Current Conditions

Mainly Clear

NEWSMAKERS 2014: Okanagan rail corridor makes history

CN began ripping out rail ties in areas of Kelowna in 2014, and is expected to have all rail infrastructure gone by the end of 2015.
January 01, 2015 - 2:30 PM


VERNON - This year, Okanagan municipalities made history by signing a deal with the Canadian National Railway to buy a nearly 50-kilometer long corridor between Vernon and Kelowna.

The scenic stretch of land came available after the Kelowna Pacific Railway announced bankruptcy in the summer of 2013. CN Rail acquired the line and while it resumed service on some portions of the network, the section between Vernon and Kelowna would stay closed.

CN first offered the corridor to any company willing to reopen the line — something local manufacturing businesses crossed their fingers for. It wasn’t to be. The deadline passed and no deal was reached. It was the end of the line for the corridor as a railroad.

The process moved along, with federal, then provincial governments given the chance to scoop up the land. No deals were reached. Then it was local government’s turn. An acquisition team, comprised of the North Okanagan Regional District, District of Lake Country, City of Kelowna and Central Okanagan Regional District, was formed and work began to negotiate a purchase deal with CN, purportedly asking $50-million at the time.

The Citizens for an Okanagan Rail Trail stepped up efforts to raise awareness about the benefits a recreational pathway would bring, and in December, municipalities announced a deal had been reached for $22 million, plus a charitable land donation receipt.

While 2014 was all about acquiring the land, 2015 will likely focus on what to do with it. One of the most popular ideas for the corridor is as a multi-use rail trail, but municipalities say no decision will be made without ample public consultation. Right now, municipalities will only say the corridor is being preserved for all forms of ‘multi-modal transportation.’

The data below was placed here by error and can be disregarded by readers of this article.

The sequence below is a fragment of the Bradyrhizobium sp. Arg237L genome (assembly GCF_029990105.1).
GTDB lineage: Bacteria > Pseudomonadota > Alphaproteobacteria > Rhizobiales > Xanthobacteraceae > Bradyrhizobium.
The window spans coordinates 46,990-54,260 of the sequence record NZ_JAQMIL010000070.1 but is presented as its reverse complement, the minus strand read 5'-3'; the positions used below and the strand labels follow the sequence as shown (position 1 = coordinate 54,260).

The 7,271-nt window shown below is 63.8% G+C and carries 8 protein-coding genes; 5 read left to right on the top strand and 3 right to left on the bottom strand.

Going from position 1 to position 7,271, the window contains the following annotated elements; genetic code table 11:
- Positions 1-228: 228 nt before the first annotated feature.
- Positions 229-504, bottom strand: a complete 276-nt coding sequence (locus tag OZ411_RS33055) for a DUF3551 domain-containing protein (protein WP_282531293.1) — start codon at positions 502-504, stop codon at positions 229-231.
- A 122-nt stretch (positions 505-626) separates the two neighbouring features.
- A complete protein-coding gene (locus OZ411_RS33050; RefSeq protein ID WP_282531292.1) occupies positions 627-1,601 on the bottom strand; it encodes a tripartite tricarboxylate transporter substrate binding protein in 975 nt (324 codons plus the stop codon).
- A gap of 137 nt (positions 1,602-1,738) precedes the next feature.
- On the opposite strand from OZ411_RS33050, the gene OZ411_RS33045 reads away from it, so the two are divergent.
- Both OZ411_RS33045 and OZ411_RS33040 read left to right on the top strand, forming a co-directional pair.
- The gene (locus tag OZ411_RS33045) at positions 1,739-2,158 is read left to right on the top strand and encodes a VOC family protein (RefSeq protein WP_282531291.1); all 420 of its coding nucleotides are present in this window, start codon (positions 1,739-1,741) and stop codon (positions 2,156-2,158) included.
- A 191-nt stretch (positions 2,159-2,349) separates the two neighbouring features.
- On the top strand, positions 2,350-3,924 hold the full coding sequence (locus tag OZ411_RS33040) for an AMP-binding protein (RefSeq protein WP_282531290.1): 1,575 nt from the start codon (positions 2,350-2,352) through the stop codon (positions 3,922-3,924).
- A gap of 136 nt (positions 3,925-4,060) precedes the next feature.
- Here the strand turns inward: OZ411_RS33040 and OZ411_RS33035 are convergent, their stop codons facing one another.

And while municipalities have until April 9 to finalize funding sources and complete the deal, the Okanagan Indian Band has advanced a land claim on a large portion of the corridor. If successful, the claim would see the former Commonage Reserve, which stretches roughly from Oyama to the Vernon Army Camp, returned to the band. The First Nation has spoken out in opposition of the deal between CN Rail and local municipalities. It remains unknown whether the federal government will reopen the Commonage land claim.

To contact the reporter for this story, email Charlotte Helston at or call 250-309-5230. To contact the editor, email or call 250-718-2724.

News from © InfoTel News Ltd, 2015
InfoTel News Ltd

  • Popular penticton News
  • Comments
  • Body of missing Cache Creek fire chief found
    CACHE CREEK - The body of Clayton Cassidy has been found. Around 10:30 p.m. yesterday, May 27, members of the Ashcroft fire department found his body during a patrol of Cache Creek, accordin
  • TRENDING NOW: Instant karma for angry dog walker
    When crossing a street we all pay attention to a car pulling up to an intersection, but this man seems to get really riled up for some reason. Of course, his threatening behaviour is under c
  • Firefighters rescue unexpected visitors during blaze battle in Calgary
    Calgary firefighters made an unexpected rescue when they were battling a house fire in the city's southwest. On Friday afternoon, a passerby called 911 to report smoking coming from a ho
  • Fire on Front Street
    PENTICTON - Penticton firefighters spent a hot afternoon battling a fire on Front Street today. Penticton Deputy Fire Chief Chris Forester said in a release Sunday evening, May 28, firefight
  • No, Okanagan Lake will not peak this weekend
    If you’re confused about projections for what Okanagan Lake is going to do over the next few weeks, you’re not alone. The City of Penticton issued a media release yesterday, May
View Site in: Desktop | Mobile